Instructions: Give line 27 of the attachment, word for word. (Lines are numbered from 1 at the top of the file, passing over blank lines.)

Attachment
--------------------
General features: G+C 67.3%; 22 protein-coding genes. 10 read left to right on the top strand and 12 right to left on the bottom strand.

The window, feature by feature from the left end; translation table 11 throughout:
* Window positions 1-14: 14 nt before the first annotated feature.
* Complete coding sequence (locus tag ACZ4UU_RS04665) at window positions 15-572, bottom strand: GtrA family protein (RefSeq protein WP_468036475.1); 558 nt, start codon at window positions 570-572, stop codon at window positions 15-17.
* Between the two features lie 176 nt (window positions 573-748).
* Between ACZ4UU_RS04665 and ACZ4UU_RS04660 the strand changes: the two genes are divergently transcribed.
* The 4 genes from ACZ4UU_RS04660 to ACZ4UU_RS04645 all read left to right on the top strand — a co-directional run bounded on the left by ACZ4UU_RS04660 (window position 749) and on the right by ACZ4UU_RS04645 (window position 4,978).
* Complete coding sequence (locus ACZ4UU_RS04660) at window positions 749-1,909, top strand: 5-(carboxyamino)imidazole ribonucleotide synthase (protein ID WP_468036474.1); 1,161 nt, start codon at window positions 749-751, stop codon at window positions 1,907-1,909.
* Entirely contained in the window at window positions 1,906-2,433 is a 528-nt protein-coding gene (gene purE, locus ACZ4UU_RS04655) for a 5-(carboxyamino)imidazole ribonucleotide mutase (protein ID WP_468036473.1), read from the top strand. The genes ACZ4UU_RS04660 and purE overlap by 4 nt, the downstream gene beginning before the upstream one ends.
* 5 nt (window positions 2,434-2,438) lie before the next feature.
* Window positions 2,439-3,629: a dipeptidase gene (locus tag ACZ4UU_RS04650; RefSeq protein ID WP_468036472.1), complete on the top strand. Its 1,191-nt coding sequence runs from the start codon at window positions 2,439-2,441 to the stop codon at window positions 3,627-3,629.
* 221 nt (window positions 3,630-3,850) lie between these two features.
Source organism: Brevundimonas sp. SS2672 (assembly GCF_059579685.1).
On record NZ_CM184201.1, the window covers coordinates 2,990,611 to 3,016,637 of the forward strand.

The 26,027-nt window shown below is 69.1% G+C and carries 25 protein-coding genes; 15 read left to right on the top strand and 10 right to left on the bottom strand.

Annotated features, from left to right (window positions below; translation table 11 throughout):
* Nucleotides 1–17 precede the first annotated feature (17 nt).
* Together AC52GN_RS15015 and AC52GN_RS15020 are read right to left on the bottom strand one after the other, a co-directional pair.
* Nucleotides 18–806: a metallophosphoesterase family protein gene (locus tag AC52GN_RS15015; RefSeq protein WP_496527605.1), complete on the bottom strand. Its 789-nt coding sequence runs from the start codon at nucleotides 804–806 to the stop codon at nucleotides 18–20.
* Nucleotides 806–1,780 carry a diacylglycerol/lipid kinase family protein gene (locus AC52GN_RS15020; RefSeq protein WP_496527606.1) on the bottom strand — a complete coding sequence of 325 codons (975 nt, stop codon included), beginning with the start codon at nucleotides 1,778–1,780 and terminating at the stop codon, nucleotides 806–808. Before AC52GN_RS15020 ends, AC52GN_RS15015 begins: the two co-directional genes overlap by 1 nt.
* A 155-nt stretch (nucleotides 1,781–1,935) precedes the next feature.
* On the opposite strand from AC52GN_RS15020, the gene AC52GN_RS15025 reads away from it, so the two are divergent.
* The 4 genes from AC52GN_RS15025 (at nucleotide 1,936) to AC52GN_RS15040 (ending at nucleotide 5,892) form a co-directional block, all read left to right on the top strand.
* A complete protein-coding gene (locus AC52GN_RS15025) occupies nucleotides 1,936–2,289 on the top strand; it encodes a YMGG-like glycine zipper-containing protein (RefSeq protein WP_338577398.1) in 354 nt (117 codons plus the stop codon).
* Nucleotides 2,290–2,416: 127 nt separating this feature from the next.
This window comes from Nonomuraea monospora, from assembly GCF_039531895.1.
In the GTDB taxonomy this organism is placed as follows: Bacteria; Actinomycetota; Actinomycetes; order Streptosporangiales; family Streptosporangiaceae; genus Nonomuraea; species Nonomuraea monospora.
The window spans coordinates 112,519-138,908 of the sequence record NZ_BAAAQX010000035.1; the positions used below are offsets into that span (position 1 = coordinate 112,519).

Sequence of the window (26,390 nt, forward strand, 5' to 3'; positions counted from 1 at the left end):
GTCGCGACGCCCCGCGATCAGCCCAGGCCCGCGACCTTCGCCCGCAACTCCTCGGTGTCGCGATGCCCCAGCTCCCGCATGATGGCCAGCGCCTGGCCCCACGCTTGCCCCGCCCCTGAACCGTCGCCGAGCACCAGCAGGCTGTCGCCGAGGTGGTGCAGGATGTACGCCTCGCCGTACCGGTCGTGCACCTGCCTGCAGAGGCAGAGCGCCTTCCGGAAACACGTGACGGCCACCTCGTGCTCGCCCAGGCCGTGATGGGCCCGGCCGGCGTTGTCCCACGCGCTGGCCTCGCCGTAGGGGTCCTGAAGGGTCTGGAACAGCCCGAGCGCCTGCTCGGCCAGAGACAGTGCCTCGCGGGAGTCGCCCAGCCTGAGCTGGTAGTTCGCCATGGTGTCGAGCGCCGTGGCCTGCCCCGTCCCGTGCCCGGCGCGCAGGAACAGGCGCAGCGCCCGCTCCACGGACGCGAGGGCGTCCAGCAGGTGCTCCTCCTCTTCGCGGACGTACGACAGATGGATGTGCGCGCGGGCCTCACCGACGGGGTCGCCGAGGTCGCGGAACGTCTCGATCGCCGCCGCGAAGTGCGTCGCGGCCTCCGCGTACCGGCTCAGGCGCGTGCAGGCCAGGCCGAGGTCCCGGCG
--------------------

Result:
In the GTDB taxonomy this organism is placed as follows: Bacteria; Actinomycetota; Actinomycetes; order Streptosporangiales; family Streptosporangiaceae; genus Nonomuraea; species Nonomuraea monospora.